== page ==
So many young stars have grown up to become tabloid fodder that the very phrase "child actor" has become a cliché — one that brings to mind robbery, drug busts, and celebrity boxing. So with the imminent release of "Harry Potter and the Chamber of Secrets" kicking junior wizard-mania back into high gear, are the kids of the "Harry Potter" series doomed to suffer the same fate as many of their predecessors?
"I think it's going to develop into years of therapy," Daniel Radcliffe joked about growing up in front of the world, playing Harry Potter over the course of the first film and its inevitable sequels. "But I think it's great because it's never really been seen before, when somebody kinda grows up [on screen]." (Click to see photos from the film.)
"My voice has changed a lot, it's gotten lower," said Rupert Grint, who portrays Harry's buddy Ron Weasley. "I've gotten a bit taller. I've changed quite a lot since the first one."
"Who knows how many films I will do, but still to see somebody grow up over a period of two years is kind of rare," Radcliffe observed. "But I think it's unique and that's what I like about playing it."
"Luckily, in the books they grow as well and so we've basically grown with the books," Grint said. "So it hasn't really been a problem."
The "Harry Potter" kids admitted that they may yet become serial killers or drug addicts — but only in the movies. Though they've all signed on for 2004's "Harry Potter and the Prisoner of Azkaban," based on author JK Rowling's third novel in the series, they're all itching to grow beyond their kid wizard roles.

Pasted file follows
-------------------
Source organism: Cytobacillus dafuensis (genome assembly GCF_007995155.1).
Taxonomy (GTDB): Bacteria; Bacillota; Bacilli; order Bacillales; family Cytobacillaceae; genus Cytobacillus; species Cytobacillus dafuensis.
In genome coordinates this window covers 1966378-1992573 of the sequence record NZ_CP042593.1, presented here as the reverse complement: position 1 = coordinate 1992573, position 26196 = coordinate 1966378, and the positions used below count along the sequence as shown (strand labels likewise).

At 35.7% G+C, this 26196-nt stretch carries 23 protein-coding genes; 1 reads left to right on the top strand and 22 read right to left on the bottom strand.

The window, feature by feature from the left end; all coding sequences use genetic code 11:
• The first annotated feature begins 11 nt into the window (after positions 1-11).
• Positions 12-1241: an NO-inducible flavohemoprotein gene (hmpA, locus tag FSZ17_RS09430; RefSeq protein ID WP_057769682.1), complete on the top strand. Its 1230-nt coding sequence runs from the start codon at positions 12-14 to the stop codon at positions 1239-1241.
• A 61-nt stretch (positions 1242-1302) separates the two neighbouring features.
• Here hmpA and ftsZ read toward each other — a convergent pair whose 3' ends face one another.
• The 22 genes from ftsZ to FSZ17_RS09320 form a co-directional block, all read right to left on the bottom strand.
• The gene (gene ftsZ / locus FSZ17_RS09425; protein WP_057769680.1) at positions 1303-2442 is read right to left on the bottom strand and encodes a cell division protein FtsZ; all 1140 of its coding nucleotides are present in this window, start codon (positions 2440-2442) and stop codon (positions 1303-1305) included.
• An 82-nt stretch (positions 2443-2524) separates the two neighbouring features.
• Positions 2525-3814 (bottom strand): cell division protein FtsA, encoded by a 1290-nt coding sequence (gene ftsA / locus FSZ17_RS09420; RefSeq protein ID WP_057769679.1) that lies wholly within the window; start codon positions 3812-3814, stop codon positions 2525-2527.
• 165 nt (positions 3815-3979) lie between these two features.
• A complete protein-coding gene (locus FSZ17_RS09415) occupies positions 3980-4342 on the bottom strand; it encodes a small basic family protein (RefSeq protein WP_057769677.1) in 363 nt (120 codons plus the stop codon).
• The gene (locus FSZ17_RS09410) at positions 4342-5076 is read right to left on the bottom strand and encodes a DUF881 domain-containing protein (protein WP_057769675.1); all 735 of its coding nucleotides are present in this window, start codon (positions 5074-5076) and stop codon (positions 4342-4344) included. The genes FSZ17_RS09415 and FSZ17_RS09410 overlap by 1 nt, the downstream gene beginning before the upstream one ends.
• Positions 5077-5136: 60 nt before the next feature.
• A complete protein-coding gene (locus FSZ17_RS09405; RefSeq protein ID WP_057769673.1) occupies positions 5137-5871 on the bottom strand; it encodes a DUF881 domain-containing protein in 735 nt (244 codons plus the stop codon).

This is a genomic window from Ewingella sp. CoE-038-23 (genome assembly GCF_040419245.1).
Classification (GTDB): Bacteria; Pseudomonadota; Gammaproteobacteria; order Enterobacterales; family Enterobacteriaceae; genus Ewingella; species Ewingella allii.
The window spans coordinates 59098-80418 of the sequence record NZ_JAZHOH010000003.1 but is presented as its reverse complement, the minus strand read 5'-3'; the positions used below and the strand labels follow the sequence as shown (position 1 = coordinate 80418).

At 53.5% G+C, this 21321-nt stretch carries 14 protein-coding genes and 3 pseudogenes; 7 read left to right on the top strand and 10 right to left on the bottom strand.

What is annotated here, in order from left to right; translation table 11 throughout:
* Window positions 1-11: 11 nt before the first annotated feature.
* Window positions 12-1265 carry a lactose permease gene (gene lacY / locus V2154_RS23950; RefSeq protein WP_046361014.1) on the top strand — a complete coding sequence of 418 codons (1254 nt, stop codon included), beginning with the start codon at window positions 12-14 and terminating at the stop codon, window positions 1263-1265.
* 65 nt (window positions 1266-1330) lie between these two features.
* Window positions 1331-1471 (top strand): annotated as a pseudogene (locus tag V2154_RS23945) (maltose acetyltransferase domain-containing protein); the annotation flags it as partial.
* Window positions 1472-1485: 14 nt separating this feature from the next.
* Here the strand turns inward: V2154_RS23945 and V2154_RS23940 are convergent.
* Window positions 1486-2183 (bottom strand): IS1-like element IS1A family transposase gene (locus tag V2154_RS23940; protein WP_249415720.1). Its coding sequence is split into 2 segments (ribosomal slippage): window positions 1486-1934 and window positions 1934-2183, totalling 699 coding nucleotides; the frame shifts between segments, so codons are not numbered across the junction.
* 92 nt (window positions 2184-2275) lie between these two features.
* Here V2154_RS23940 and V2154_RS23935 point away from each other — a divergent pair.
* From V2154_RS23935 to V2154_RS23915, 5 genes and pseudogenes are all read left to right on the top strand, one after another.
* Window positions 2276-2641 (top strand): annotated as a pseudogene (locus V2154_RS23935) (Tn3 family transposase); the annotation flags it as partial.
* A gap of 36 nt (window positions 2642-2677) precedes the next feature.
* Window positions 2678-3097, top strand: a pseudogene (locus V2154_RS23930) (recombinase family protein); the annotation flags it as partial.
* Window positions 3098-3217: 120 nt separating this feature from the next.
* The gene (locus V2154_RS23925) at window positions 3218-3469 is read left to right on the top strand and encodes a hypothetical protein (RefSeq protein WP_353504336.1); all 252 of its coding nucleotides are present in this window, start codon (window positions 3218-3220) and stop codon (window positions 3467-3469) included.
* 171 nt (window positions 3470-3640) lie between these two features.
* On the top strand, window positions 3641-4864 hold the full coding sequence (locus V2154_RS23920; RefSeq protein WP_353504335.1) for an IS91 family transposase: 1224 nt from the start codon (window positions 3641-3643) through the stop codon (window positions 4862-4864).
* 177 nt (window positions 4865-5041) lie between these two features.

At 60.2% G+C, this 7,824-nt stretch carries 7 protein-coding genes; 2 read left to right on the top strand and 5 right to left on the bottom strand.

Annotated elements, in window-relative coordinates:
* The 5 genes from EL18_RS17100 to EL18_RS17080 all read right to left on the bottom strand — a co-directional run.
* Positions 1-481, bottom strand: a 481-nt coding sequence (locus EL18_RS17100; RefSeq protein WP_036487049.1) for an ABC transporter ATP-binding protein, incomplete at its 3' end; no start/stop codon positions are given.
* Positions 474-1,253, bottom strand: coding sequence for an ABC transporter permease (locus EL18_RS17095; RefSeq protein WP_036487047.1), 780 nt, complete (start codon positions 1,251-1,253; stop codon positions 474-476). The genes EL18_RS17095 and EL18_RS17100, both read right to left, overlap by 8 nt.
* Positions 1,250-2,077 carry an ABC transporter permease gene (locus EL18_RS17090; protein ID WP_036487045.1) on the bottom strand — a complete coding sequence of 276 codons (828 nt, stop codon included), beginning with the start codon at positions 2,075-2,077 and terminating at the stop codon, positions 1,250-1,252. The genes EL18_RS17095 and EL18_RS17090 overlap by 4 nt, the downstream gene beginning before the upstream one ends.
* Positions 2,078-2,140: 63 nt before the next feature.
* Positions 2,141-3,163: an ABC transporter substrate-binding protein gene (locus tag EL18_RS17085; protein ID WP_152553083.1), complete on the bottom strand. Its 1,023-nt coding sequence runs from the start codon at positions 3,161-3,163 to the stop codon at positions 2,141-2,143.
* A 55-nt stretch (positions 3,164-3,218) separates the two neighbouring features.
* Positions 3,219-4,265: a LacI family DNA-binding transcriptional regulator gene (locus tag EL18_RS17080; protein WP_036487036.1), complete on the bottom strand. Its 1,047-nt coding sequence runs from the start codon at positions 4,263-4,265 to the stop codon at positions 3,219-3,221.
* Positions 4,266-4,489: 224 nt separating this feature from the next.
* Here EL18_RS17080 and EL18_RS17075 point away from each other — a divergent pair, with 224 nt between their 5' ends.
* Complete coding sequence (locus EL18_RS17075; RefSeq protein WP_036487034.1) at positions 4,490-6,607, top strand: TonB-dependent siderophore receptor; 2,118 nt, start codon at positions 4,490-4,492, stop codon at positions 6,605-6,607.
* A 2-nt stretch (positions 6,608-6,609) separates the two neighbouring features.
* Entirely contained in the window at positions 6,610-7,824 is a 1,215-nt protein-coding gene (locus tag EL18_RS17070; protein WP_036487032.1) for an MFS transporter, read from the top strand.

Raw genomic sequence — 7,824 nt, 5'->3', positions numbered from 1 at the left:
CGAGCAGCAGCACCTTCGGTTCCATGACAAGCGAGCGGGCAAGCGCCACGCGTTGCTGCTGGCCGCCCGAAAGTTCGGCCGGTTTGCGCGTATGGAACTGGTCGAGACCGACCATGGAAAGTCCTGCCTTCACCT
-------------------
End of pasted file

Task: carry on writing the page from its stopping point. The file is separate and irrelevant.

"I'm gonna go straight out and be a villain or something," co-star Emma Watson said half-jokingly, before adding more seriously, "I [do] want to do something completely different. I kinda want to do everything. I think I've had it with the goody-two-shoes look. I want to get into theater or do something completely different."
"I saw a film last night called 'Punch Drunk Love' with Adam Sandler," Radcliffe said, beaming. "I'd like to do something like Adam Sandler's character. I think it's just a great character to play — somebody with a serious rage problem."
For his part, Grint doesn't seem too concerned with artsy-fartsy Paul Thomas Anderson films. Well, at least not the "artsy" part.
"In between 'Harry Potter' one and 'Harry Potter' two I did another film in England called 'Thunderpants,' about this boy who farts," he said. "I played this guy who was a complete dork who invented these pants, so that was a different character from Ron. I want to carry on doing films because I really enjoy them."
When all three kids and the rest of the "Potter" regulars reunite to begin work on "Prisoner," it will be minus one important adult presence — director Christopher Columbus is handing over the reigns to Alfonso Cuarón.
"It's really simple," Columbus explained. "I want to see my own kids for dinner. In two and a half years I haven't had dinner with my kids [during] the week.
"I am acting as producer," he promised. "I'm going to try to smooth things over [with] the transition. So these kids — Rupert, Dan and Emma, primarily — and the other kids come on to the set and they have the same kind of experience. You know, you don't want Oliver Stone directing a 'Harry Potter' movie, [coming] in [and] screaming at the kids."
"It's going to be OK because it's not like Chris is going forever," Watson said. "He's going to hang around and kind of bring (Cuarón) into it. And he'll still be there, just not as much."
"Harry Potter and the Chamber of Secrets" hits theaters November 15.
— Ryan J. Downey, with additional reporting by Iann RobinsonIann Robinson